The NEU Executive needs to meet urgently and confirm that: 
1. Our policy remains - “Not safe unless 5 tests met” - and they aren’t yet met for September. 
2. Members acting together to protect health and safety will be fully supported by the Union.

What needs to be done for September to be safe

NEU “Test One" demands that the case count shows a "sustained downward trend and confidence that new cases are known and counted promptly. And the Government must have extensive arrangements for testing and contact tracing to keep it that way".

Thankfully, for now, the case counts are falling but, with the lockdown being lifted, will that still be the case in September? The ONS are already reporting that numbers of new infections have stopped declining in recent weeks.

When the data is shared properly, Independent SAGE have recommended that the threshold used in Germany of 50 cases per 100,000 population over a seven day period is used as a trigger. Leicester has not been alone in exceeding that figure - other outbreaks will occur.

Independent SAGE have produced a series of damning reports into the effectiveness of existing test and trace systems. They say testing and tracing is taking far too long and data needs to be linked up with local NHS services.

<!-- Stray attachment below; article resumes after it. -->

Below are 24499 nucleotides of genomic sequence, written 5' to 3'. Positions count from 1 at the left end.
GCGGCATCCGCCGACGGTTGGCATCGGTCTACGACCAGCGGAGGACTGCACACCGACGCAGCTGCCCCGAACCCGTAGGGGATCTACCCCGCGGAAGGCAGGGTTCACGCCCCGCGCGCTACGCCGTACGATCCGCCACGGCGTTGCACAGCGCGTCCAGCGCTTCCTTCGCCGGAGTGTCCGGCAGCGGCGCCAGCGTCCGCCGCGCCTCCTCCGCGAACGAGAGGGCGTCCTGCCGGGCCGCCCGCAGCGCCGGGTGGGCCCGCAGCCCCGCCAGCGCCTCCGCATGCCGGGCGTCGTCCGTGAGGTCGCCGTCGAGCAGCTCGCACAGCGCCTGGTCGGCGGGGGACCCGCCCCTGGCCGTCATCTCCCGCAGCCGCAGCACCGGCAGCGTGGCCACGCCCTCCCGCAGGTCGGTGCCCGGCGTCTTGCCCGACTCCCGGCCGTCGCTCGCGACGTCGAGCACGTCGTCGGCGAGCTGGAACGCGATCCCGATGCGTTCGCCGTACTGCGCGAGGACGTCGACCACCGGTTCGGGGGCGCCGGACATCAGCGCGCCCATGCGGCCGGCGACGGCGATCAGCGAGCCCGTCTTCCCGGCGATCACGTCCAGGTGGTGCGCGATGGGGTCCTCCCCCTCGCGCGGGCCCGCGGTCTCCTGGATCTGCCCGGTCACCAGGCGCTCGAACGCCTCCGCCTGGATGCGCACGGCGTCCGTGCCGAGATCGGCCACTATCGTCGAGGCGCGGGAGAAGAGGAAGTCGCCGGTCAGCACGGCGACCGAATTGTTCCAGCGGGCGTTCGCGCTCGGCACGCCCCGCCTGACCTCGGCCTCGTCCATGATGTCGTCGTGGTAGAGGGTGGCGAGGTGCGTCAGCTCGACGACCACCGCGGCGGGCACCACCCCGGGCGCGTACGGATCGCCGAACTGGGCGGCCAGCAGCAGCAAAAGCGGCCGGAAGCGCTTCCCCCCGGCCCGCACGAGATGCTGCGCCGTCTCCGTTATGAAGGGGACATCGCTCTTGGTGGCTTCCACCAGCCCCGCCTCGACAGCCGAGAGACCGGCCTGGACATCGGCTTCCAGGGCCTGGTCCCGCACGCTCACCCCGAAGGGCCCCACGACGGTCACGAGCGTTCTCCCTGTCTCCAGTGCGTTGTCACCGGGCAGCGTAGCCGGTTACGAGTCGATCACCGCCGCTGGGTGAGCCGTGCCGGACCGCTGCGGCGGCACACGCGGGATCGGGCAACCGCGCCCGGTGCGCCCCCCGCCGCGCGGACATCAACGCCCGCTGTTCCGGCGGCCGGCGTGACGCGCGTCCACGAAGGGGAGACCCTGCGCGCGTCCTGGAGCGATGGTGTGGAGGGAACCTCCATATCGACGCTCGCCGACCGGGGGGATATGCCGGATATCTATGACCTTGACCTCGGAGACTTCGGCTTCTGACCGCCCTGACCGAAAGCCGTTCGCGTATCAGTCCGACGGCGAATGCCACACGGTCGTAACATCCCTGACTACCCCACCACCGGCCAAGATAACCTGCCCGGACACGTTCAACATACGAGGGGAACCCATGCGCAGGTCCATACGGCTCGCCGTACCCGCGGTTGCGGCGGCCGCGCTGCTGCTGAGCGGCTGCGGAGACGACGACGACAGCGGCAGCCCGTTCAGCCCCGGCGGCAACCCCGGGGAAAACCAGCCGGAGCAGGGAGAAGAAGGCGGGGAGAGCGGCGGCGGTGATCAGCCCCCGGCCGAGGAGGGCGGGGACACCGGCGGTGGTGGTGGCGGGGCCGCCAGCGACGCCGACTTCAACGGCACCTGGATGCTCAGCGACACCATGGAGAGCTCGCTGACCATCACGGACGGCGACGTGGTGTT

School risk assessments alone cannot secure safety if test and trace is not in place. We have to demand it is.

"Test Two" calls for appropriate physical distancing and PPE, locally negotiated with schools & local authorities.

The DfE guidelines for full school opening in September are shamefully inadequate. Union guidance can’t only reflect what the DfE says - it has to go much further.

Just as the Union warned, the Leicester outbreak has shown that schools can become ‘institutional amplifiers’ of the virus as it is brought into schools by pupils and then spread between them and back into the community.

The contradiction between the increasing evidence of the benefits of wearing face masks in indoor spaces and the complete lack of PPE in most schools - despite the clear duties to provide them set out under the PPE at Work Regulations 1992 - is another real cause for concern.